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Blind Justice For all

I believe in justice. I’m not referring to the justice of the American legal system but true justice. The Greeks called it “Themes”, the blind woman with the scales often depicted in court rooms and legal buildings. The irony of blind justice in America is that more often than not it is not blind to the color of a man’s skin, the number of piercings in his ears or how many tattoos he has peaking out of his collar or shirt sleeve. Few hands are resistant to slickening, and a single childhood mistake could send a man away for life.

When I was little, my mom hooked me on cop shows. A reoccurring theme I noticed even that young was that the meanest looking person was always assumed as a suspect from the very beginning, and yet somehow it turned out to be the upright citizen who’d never missed a tax deadline before in their life, and even had the all American dream waiting at him with an apple pie in the oven. A five year old can tell knows that it’s not nice to judge someone by the way they look. Every day when I saw the kid with glasses and a book sitting away from the others in the playground, wondered why everyone picked on them. When I became that kid, it felt like I was going undercover and seeing the other side of things. Suffice to say, I didn’t gain any understanding. In middle school it boggled my mind that a haircut would actually define someone’s social class within the hundreds of cliques that roamed and intermingled within the halls. The look or a girl’s friends actually brought up questions as to whether she was easy or not.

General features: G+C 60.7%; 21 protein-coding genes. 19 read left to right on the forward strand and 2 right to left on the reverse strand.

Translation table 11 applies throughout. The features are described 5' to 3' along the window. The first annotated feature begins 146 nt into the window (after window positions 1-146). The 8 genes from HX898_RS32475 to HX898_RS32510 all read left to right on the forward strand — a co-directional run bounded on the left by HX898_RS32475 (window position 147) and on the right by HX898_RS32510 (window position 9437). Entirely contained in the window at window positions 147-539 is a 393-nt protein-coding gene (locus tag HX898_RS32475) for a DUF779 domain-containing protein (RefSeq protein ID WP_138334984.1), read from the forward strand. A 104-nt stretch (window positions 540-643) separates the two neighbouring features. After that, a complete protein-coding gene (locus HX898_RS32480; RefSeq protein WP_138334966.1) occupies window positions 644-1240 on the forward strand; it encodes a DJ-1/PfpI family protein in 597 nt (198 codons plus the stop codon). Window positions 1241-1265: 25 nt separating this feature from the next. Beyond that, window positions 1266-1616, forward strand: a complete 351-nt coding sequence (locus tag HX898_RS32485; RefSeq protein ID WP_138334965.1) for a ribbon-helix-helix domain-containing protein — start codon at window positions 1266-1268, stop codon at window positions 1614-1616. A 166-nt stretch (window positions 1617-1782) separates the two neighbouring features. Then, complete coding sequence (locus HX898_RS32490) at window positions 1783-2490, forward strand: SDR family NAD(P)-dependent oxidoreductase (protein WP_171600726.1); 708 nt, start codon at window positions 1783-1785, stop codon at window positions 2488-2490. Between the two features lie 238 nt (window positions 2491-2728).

High school has barely brought any more understanding. Because a boy’s friends smoked pot, did he? Because someone wore a skirt that was little too short once or twice, did that mark her as a slut? I have no answer to these questions, and they plague me every time I walk through the doors of my school.
The legal system in this country is not perfect, and neither are the people that run it. Justice was not created by the people thought. It was made by some higher power that we can not understand and someone was smart enough to give the making of wrongs right a name. That name is justice. While it is not always blind, in the end there is always true justice. In the end of the grand scheme of things, there is blind justice. May a man die the way he lived in his heart. Call it karma, call it God, call it whatever you wish. I believe of the justice not of the court, or even of the people, but of the justice of the blind, for they see what we can. They see the hearts of the people. I believe in justice, true justice for all



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